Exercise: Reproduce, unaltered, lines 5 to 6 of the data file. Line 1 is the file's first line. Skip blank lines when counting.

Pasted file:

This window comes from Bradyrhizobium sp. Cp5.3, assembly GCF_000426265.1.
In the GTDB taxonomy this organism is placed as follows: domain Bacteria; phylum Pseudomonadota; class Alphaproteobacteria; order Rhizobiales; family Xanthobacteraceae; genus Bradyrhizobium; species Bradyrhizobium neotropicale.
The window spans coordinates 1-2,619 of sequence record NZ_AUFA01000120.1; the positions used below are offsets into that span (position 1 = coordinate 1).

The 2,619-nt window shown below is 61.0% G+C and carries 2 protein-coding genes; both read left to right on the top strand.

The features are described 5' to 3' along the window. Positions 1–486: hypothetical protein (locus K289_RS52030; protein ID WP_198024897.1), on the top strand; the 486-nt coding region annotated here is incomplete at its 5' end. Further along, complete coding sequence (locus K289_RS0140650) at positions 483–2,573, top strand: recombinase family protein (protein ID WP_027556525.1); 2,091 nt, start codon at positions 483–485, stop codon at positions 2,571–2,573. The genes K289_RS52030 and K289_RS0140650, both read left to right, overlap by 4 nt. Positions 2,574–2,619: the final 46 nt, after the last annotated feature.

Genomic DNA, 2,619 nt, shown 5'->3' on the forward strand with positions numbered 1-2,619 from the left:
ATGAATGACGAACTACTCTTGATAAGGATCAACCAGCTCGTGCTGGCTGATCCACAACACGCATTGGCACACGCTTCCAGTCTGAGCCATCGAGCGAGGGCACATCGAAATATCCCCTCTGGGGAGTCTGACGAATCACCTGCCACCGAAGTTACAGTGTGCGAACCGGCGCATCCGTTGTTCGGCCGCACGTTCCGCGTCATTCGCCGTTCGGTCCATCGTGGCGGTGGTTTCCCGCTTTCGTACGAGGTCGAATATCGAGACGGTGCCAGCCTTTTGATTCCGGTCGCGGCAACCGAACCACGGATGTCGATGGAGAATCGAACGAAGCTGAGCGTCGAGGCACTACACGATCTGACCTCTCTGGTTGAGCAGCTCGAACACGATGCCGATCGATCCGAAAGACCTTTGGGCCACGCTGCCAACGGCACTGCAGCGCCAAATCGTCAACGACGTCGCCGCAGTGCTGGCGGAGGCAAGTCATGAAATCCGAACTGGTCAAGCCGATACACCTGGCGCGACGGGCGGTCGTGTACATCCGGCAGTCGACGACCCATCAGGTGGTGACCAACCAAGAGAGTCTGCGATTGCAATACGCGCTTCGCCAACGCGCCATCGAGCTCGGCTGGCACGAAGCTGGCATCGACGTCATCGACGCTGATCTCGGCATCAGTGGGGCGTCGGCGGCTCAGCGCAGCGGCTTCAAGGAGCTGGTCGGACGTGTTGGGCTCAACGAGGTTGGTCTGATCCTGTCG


The features are described 5' to 3' along the window. Positions 1–486: hypothetical protein (locus K289_RS52030; protein ID WP_198024897.1), on the top strand; the 486-nt coding region annotated here is incomplete at its 5' end. Further along, complete coding sequence (locus K289_RS0140650) at positions 483–2,573, top strand: recombinase family protein (protein ID WP_027556525.1); 2,091 nt, start codon at positions 483–485, stop codon at positions 2,571–2,573. The genes K289_RS52030 and K289_RS0140650, both read left to right, overlap by 4 nt. Positions 2,574–2,619: the final 46 nt, after the last annotated feature.

Genomic DNA, 2,619 nt, shown 5'->3' on the forward strand with positions numbered 1-2,619 from the left: